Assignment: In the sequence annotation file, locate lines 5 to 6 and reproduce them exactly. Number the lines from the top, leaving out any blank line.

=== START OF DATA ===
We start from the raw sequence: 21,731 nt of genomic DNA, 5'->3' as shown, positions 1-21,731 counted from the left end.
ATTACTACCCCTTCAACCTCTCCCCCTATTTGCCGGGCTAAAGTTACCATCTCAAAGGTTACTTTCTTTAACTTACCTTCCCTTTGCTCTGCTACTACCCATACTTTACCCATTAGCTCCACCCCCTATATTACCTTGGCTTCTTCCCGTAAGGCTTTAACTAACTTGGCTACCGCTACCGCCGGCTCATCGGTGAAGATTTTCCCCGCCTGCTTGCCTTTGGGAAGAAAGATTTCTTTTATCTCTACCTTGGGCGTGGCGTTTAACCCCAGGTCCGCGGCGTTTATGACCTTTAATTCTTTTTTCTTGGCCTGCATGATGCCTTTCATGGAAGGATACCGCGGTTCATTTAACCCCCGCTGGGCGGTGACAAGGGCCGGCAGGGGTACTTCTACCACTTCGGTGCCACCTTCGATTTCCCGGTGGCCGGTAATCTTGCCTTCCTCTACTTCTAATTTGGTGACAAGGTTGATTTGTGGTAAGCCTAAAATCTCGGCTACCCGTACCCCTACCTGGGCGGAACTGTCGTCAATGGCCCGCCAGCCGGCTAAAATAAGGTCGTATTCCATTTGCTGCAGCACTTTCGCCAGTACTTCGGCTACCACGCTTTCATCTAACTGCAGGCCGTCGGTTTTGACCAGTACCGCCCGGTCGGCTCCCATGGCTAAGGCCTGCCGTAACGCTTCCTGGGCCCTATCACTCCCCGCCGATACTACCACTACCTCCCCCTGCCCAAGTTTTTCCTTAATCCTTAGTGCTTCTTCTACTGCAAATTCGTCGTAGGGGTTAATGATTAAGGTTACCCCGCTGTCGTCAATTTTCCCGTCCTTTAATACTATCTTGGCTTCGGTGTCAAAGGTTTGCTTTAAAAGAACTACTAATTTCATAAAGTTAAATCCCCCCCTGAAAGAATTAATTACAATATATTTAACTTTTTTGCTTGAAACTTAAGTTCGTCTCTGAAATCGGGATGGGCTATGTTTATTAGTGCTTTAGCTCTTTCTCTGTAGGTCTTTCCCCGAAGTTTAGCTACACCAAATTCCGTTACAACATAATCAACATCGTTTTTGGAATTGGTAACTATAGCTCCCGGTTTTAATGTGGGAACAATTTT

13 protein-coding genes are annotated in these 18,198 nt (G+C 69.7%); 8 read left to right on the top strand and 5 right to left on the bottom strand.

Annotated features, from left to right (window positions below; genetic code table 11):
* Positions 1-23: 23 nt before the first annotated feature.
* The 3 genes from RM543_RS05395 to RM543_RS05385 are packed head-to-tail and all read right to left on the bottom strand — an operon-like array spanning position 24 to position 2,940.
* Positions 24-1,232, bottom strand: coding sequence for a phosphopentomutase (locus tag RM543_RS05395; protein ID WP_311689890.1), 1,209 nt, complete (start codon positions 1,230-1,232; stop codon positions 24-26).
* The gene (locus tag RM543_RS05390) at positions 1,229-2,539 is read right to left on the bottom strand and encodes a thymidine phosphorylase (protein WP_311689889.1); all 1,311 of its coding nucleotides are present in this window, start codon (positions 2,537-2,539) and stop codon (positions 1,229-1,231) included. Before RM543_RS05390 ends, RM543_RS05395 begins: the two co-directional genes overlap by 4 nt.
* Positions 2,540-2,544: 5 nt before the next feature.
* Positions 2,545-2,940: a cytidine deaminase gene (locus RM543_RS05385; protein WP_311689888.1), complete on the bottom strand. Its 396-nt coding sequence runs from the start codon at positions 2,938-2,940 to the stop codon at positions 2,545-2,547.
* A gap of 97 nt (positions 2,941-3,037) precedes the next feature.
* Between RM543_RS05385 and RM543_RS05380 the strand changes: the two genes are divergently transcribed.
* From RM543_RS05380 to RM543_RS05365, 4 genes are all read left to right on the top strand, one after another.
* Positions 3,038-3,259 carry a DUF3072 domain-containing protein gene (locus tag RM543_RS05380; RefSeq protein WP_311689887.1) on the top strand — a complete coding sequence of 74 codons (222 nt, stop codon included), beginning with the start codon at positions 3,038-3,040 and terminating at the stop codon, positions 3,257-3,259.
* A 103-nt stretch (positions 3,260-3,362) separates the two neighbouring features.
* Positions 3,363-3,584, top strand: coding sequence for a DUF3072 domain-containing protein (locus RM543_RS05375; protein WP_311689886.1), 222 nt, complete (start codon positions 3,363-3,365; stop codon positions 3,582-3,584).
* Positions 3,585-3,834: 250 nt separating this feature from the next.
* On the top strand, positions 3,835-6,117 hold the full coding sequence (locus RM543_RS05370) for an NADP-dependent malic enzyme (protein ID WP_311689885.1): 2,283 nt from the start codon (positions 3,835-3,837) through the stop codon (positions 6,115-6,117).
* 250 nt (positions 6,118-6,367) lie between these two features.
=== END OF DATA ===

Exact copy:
* Positions 1-23: 23 nt before the first annotated feature.
* The 3 genes from RM543_RS05395 to RM543_RS05385 are packed head-to-tail and all read right to left on the bottom strand — an operon-like array spanning position 24 to position 2,940.